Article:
While it remains to be seen exactly how many rounds will be on the 2020 F1 calendar, it seems a certain the German Grand Prix will not feature on the final schedule.
This despite F1’s roster including German four-times world champion Sebastian Vettel and his talented, Le Mans 24 Hours-winning compatriot in Nico Hulkenberg. Not to mention the utter hegemony of the omnipotent Mercedes F1 Team: It may operate out of the UK and employ a brace of ‘foreign’ drivers, but Italy’s tifosi would surely sell their grandmothers for the chance of seeing the red team reel off five championship doubles and counting.
Yet in the 2020 F1 season next year German fans will need to travel to the Netherlands, Belgium, Austria or Hungary if they wish to see an F1 car driven in anger in reasonable proximity to home. The mere fact that four surrounding countries, whose combined gross domestic products and total populations amount to half those of Germany, consider F1 to be viable while the home of Mercedes, Porsche and BMW does not, points to something seriously amiss.
It was not always this way. Germany has held more rounds of the world championship than Britain, France or the USA. Only Italy, which boasted two rounds every year for more than two decades, has hosted more points-scoring F1 races.
For a while the same was true of Germany. For over a decade starting in 1995 the sport’s popularity was such that it could enough to sustain two sold-out grands prix in Germany each year. The Hockenheimring hosted the German Grand Prix, while the Nürburgring’s race operated under flags of convenience – titled either the ‘European’ or ‘Luxembourg’ Grands Prix.
BMW and Mercedes bought into existing teams, German brands sponsored prolifically, and by 2010 German drivers comprised a third of the grid.
Then Germany’s interest in F1 declined almost as rapidly as it had ascended. The two circuits struck a rotating deal, and even that was aborted after Nürburgring plunged into administration, leaving Hockenheim hosting races only during even years. From two packed rounds per championship to a sparsely attended race every other season within five years.
What went so wrong this quickly for Germany to forsake F1 so dramatically?
The question is based on the assumption that Germany truly embraced F1 in the first place. Consider a parallel: tennis. Before Boris Becker reached Wimbledon, tennis was a fringe sport in Germany, without a Grand Slam or major Open tournament. Then came the Becker-inspired ‘Boom’, during which Father Christmas delivered millions of racquets each December.
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After Boris retired, despite the best efforts of Tommy Haas and 1991 Wimbledon champion Michael Stich, German interest in tennis cooled. The country’s premier event was downgraded and relegated to a post-Wimbledon date.
Instead German kids embraced F1, cycling and golf instead, enthralled by the antics of Michael Schumacher, Jan Ulrich and Bernard Langer – each a trailblazer in their respective sports. Karts, bikes and golf clubs started appearing under Christmas trees, but when the stars of these sports retired, so, too, did interest in their genre.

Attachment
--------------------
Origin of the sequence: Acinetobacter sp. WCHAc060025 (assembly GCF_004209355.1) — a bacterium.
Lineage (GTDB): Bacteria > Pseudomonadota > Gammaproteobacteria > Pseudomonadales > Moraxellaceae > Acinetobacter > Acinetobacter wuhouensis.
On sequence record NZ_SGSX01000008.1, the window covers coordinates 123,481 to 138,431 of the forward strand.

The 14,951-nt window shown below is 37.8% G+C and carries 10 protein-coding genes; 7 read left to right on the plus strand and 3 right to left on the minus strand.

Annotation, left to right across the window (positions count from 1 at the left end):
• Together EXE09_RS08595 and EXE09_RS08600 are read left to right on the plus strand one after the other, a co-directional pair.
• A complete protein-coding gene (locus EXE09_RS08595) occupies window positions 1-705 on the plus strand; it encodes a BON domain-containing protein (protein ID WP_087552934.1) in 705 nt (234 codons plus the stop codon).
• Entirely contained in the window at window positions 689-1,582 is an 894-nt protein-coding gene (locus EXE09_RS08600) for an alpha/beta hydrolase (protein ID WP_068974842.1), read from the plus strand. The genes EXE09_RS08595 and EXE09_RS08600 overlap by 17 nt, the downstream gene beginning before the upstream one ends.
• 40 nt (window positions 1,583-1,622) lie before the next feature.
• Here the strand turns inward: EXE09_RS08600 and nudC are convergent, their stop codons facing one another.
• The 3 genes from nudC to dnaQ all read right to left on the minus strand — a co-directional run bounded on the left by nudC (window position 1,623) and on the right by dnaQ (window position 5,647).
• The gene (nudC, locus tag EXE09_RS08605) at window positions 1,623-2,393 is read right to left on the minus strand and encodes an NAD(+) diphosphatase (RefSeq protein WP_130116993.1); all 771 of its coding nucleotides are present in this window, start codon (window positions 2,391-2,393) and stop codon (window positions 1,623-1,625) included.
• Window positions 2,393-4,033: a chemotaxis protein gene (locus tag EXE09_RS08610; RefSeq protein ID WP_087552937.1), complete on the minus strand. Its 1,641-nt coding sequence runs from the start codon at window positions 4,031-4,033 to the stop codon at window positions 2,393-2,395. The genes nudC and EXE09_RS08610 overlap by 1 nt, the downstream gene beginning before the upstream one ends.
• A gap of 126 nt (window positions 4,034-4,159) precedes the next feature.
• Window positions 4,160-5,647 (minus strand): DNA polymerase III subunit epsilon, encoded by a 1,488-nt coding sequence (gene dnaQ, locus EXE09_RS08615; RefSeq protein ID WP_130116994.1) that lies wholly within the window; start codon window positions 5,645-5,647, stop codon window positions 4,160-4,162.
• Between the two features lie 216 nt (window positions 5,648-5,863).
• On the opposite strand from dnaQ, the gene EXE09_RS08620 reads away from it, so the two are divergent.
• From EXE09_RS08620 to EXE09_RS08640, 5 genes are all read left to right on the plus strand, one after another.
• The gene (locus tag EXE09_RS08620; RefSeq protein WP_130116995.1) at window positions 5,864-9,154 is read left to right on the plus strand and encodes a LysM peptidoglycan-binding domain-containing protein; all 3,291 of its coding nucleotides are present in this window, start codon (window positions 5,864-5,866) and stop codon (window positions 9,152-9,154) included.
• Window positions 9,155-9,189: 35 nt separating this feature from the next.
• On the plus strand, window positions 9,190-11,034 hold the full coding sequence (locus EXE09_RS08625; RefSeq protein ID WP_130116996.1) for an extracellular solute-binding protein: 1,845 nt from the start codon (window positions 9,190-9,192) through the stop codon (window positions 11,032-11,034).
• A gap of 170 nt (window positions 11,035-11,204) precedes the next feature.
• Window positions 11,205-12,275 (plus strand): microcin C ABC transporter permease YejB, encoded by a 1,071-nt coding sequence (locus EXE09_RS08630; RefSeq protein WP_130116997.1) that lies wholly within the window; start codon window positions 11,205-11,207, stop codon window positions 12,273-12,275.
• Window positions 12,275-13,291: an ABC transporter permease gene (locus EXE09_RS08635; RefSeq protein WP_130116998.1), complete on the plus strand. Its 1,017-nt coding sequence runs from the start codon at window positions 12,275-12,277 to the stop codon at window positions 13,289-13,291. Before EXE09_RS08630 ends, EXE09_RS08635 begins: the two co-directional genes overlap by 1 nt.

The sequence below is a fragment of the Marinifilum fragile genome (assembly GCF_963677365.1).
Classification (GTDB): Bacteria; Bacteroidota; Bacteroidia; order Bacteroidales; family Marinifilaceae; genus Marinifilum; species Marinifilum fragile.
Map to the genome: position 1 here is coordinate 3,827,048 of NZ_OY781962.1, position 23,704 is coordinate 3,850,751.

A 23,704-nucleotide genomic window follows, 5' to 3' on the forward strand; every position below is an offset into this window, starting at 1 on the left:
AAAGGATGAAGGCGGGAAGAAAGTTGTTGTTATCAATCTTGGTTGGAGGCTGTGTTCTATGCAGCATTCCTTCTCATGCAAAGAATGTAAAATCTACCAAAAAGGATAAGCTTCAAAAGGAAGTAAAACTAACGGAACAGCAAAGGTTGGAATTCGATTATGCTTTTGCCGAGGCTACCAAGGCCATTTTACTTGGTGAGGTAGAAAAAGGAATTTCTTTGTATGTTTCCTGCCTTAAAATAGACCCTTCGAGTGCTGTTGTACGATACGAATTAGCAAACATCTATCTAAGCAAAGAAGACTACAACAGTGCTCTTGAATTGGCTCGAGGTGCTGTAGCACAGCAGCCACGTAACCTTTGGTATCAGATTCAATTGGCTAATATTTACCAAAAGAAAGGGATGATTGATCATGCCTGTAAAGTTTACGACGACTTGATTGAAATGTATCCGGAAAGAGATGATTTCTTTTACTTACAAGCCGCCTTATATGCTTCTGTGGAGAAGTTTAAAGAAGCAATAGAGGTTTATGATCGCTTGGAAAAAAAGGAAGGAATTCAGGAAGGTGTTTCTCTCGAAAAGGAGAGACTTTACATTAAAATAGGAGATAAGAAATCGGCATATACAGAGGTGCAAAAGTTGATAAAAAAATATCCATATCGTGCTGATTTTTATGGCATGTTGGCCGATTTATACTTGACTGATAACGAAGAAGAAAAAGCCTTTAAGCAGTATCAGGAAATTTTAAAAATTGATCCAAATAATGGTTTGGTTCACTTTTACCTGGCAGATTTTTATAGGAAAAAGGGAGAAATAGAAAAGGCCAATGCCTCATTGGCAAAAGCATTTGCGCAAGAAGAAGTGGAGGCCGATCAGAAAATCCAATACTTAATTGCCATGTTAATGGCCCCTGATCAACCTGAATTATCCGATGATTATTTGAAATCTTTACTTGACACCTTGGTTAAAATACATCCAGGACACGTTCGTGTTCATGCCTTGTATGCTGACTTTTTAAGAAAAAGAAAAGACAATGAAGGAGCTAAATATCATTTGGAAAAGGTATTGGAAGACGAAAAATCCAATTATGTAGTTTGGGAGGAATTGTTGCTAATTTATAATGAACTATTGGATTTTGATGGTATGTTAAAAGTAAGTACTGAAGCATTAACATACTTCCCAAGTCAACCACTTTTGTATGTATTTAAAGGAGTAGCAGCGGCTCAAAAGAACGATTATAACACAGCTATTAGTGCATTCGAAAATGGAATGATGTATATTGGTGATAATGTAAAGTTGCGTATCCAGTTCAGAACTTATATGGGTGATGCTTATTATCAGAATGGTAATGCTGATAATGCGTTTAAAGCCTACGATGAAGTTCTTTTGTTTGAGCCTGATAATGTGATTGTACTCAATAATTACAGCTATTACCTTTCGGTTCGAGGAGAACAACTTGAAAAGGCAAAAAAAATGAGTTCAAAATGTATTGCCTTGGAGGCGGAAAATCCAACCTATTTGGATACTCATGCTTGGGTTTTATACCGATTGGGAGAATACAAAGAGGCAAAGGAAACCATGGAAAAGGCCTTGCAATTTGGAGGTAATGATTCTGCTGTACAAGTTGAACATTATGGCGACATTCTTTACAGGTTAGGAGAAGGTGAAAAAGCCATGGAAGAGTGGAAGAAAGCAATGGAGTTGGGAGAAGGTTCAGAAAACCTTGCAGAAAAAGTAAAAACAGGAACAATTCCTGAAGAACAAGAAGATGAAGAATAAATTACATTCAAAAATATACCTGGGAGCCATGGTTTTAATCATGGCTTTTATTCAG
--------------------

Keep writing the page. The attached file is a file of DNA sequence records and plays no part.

Not even Vettel’s four-titles-on the-trot could reverse F1’s downward spiral. Nico Rosberg was little applauded nationally before, during and after his 2016 title season. Seldom, if ever, do Mercedes now wheel out their compatriot champion despite him comprehensively beating Schumacher during the legend’s brief return.
Germany had but two grand prix winners pre-Schumacher: Wolfgang von Trips, a nobleman with but two grand prix victories to his name before his tragic death, and Jochen Mass (one, foreshortened due to an accident and thus scoring half points).
It’s true that, pre-Schumacher, Germany hosted world championship grands prix every year beginning in 1951 with just one exception in the wake of the 1955 Le Mans horror. But these were simpler days when hosting fees were reasonable.
A combination of mega fees and Schumacher’s retirement spelt the beginning of the end for F1 in Germany. Perhaps the question should not be ‘When did Germany fall out of love with F1?’ but ‘Did Germany ever love with F1 to begin with?’
The evidence was that Germany was in love with Michael Schumacher and, by extension, his sport, just as was once true of Becker and tennis. On that basis the odds of F1 returning to Hockenheim (or any other licensed circuit) seem as slim as the chances of Germany hosting a tennis Grand Slam tournament any time soon.
Still, German F1 fans have a choice of four nearby circuits to visit – although the Dutch, who could pack at least three Zandvoorts to the rafters next year, seem more in love with Max Verstappen than they do with F1. Could history repeat itself there in a decade or so?
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2020 F1 season
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- Hamilton and Mercedes finally announce new deal for 2021 season
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